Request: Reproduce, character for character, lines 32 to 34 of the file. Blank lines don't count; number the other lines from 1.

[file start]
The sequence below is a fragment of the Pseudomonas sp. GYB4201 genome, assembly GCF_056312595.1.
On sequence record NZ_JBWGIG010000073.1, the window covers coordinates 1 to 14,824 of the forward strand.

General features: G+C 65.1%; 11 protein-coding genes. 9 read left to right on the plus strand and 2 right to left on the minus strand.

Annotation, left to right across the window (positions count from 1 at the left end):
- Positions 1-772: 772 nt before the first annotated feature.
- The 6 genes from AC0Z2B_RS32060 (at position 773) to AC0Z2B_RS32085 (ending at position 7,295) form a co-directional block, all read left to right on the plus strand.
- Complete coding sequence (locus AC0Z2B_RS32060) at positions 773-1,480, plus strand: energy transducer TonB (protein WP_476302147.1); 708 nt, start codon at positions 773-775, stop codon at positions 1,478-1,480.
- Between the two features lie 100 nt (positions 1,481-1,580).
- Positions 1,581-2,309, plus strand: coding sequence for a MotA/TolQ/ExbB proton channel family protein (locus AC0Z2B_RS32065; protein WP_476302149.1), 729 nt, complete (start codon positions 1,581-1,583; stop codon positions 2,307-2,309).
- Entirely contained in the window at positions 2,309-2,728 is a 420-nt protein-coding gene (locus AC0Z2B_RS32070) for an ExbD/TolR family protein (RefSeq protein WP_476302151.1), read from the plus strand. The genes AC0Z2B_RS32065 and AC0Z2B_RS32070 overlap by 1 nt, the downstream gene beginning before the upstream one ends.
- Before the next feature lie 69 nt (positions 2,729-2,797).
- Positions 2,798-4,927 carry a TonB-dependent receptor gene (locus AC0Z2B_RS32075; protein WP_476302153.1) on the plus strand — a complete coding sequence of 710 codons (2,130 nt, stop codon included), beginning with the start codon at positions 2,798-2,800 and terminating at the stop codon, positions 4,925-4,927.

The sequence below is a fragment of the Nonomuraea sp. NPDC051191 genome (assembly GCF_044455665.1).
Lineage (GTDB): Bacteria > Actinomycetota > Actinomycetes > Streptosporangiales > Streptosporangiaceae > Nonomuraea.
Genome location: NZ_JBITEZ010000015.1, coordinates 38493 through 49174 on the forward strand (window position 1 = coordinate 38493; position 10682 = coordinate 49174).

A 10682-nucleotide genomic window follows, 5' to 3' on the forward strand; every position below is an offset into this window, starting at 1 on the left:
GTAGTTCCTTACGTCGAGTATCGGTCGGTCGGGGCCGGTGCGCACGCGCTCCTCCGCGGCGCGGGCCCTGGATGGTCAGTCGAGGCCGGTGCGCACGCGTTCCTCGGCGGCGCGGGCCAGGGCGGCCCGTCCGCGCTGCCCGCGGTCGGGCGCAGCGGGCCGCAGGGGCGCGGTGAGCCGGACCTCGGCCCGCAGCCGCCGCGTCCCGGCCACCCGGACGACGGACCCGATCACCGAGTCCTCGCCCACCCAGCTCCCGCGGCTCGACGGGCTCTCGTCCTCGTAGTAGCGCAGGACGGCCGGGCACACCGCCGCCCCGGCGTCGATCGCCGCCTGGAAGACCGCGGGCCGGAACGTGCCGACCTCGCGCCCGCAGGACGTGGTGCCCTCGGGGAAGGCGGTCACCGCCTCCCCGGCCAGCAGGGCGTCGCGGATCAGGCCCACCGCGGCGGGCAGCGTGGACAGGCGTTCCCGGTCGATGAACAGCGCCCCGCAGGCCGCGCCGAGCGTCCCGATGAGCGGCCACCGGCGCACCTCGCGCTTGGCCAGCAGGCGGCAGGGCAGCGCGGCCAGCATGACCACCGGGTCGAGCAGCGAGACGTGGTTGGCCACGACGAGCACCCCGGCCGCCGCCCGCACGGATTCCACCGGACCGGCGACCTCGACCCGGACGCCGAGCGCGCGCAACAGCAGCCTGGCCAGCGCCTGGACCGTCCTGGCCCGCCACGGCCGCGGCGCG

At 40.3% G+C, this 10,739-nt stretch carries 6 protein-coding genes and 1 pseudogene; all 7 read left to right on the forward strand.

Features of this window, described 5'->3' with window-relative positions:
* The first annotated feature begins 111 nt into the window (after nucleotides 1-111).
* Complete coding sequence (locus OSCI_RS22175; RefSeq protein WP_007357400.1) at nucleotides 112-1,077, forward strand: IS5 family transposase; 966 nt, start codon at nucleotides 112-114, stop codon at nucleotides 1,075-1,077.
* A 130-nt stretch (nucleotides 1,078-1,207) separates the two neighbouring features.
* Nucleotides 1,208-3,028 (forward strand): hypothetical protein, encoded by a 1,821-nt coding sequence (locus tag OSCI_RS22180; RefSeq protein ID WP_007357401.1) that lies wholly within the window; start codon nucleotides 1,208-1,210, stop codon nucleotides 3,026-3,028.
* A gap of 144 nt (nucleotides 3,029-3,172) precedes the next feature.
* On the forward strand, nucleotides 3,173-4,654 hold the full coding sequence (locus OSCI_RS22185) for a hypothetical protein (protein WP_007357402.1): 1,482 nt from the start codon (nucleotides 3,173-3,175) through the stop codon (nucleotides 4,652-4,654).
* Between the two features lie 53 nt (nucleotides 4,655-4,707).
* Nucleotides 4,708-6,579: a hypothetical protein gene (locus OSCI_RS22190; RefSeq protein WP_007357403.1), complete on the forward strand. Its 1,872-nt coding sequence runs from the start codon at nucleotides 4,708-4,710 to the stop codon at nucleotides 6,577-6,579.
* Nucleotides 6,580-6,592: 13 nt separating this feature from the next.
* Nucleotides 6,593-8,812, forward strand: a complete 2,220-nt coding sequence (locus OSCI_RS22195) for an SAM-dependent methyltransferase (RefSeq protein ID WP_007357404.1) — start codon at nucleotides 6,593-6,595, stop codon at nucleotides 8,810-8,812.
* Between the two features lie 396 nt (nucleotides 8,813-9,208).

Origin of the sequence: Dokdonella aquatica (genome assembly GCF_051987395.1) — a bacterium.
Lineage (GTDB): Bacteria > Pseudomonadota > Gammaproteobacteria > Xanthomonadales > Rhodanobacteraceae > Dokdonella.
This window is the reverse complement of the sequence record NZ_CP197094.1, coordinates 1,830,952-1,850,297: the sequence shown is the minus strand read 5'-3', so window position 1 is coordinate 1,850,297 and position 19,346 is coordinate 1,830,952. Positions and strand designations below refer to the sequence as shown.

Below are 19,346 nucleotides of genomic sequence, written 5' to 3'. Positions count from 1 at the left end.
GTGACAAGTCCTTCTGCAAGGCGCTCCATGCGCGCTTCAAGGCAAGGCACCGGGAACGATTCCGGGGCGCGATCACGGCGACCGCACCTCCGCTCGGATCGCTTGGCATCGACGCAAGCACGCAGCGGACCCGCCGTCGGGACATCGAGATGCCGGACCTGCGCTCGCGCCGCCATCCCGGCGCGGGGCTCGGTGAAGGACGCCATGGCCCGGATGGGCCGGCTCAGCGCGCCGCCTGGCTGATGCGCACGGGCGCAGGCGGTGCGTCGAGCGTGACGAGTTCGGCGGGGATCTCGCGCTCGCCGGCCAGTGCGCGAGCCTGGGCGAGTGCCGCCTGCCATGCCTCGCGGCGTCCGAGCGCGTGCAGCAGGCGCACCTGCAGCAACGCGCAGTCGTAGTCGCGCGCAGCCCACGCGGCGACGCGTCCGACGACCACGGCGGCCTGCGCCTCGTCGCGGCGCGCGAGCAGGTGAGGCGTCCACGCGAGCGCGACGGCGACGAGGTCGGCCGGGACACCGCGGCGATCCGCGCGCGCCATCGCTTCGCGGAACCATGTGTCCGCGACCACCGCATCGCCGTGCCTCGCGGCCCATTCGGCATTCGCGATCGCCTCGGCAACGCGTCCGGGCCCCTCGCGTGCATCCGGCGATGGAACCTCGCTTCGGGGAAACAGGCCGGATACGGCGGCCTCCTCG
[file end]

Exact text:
Lineage (GTDB): Bacteria > Pseudomonadota > Gammaproteobacteria > Xanthomonadales > Rhodanobacteraceae > Dokdonella.
This window is the reverse complement of the sequence record NZ_CP197094.1, coordinates 1,830,952-1,850,297: the sequence shown is the minus strand read 5'-3', so window position 1 is coordinate 1,850,297 and position 19,346 is coordinate 1,830,952. Positions and strand designations below refer to the sequence as shown.

Below are 19,346 nucleotides of genomic sequence, written 5' to 3'. Positions count from 1 at the left end.